Anaya’s rise has been accompanied by pragmatic decisions since his time as leader of the party in the Chamber of parliament members, but some of these decisions have created frictions and divisions within the party, especially when former First Lady Margarita Zavala resigned as a member of the party and decided to run for the presidency as an independent candidate.

Jose Antonio Meade is the latest Mexican technocrat. He has demonstrated his competence in different departments under two administrations. “Pepe” Meade has become a political figure at the intersection between the right-wing supporters of the PRI and those of the PAN. Meade, the only remaining secretary of the Calderon administration (PAN), is the son of a former federal PRI member of parliament and undersecretary of the Interior of President Fox (PAN), Dionisio Meade.

His experience in the financial sector has led two presidents to appoint him secretary of the Treasury at times when the administration had to send out firm signs of stability to the markets from what is essentially the most powerful department of the Mexican government.

Thanks to his actions in the past, Meade has increased his visibility during the past year, particularly after the PRI was struggling to find a candidate who could beat the popular Andres Manuel Lopez Obrador from a group of potential candidates who carried with them the weight of the decisions of the acting government.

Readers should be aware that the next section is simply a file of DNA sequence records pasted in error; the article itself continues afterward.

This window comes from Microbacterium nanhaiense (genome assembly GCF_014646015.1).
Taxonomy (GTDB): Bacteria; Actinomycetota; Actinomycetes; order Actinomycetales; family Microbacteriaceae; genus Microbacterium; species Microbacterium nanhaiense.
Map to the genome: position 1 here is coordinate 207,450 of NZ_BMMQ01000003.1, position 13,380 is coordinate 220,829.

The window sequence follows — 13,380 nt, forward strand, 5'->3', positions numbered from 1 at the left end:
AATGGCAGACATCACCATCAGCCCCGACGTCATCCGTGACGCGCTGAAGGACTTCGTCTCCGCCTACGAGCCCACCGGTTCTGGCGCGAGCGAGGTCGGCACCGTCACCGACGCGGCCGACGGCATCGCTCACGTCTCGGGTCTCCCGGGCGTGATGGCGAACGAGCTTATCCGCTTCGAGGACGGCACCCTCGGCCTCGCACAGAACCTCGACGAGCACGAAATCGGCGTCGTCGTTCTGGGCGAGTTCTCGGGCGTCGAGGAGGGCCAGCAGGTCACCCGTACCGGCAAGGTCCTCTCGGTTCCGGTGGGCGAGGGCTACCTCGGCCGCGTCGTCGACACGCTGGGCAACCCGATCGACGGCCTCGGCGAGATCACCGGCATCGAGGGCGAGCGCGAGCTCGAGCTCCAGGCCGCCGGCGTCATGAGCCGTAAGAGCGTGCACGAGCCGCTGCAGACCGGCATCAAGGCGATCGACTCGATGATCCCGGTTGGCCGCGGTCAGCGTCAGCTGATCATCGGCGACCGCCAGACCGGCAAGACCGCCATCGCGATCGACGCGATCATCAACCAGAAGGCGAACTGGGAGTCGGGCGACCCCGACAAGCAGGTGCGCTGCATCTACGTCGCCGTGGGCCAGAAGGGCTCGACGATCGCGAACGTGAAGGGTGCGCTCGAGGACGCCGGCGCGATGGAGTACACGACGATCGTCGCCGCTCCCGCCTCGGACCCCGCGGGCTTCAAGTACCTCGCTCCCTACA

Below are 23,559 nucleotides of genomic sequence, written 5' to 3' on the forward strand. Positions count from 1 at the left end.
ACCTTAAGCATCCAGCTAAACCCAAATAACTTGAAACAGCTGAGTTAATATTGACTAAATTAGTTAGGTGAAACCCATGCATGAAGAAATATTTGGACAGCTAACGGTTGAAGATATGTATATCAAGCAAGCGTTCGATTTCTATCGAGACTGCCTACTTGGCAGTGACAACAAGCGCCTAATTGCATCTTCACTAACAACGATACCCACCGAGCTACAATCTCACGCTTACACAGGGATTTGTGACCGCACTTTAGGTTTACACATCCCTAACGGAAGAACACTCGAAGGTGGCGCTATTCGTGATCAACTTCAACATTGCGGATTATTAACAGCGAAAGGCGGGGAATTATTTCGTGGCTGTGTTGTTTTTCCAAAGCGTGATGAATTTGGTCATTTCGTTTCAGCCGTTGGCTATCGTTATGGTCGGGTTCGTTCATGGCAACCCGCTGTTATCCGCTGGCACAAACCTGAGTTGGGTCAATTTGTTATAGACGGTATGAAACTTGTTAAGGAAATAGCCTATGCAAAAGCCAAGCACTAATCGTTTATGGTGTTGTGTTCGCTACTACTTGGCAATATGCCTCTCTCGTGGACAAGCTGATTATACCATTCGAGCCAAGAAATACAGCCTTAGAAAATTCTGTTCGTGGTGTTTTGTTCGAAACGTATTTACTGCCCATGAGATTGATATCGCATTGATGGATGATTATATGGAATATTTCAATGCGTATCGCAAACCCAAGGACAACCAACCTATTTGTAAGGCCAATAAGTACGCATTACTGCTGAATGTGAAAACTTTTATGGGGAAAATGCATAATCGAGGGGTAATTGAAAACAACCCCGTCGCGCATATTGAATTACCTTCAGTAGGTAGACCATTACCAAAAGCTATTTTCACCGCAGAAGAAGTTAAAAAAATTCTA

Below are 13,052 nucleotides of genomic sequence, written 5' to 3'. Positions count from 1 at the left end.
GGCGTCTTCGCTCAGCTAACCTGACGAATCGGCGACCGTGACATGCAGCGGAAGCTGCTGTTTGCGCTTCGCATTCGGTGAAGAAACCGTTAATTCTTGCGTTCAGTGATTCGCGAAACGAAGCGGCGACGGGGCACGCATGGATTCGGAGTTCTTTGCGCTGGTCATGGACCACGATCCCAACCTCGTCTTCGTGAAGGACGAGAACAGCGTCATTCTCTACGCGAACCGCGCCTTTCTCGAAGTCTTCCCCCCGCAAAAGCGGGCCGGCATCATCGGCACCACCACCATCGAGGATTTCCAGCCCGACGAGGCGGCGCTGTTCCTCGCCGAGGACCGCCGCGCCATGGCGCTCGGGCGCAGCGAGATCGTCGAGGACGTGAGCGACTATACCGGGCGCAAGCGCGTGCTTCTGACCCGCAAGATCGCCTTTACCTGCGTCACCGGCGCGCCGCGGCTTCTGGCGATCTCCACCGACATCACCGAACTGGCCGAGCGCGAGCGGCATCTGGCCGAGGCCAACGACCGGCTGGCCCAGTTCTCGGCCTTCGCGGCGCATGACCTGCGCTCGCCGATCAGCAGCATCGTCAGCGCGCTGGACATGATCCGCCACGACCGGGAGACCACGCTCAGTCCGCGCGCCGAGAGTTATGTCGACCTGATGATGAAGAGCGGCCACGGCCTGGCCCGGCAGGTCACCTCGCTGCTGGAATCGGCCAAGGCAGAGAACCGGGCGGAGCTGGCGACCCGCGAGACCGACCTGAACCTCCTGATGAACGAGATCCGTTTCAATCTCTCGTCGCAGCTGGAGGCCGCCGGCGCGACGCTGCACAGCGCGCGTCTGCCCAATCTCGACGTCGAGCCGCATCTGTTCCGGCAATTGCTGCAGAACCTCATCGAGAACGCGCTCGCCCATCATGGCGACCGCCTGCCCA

The surveys: AMLO in first place

The aggregator of the Oraculus poll, which monitors citizens’ intention to vote with respect to the election of the president of the Republic, indicates the candidate of the coalition Together We’ll Make History (Juntos Haremos Historia) (National Regeneration Movement, Social Encounter Party and Labor Party), Andres Manuel Lopez Obrador, ranks first with 49,5 % (46,4% – 52,3 %), followed by Ricardo Anaya Cortes, from For Mexico to the Front (Por Mexico al Frente) (National Action Party, Democratic Revolution Party, Citizens’ Movement), with 27,8 % (25,4 % – 30,4 %). In third place is Jose Antonio Meade, All for Mexico (Todos Por México) (Institutional Revolutionary Party, Green Ecologist Party of Mexico and New Alliance), with 19,9 % (17,9 % – 21,9 %).

The battle for Congress

The battle for the legislature is being fought by two coalitions: one is AMLO as presidential candidate with MORENA as the main party, and the other is Anaya as presidential candidate with the PAN as its greatest strength. It is expected AMLO’s Together We’ll Make History coalition will win most of the seats in both houses.

AMLO’s ability to control Congress will be key to his proposals, including a review of the main energy sector reforms enacted in recent years. Even with a simple majority, Lopez Obrador could slow down some issues on the agenda such as energy reform.

July 1st, a rethink?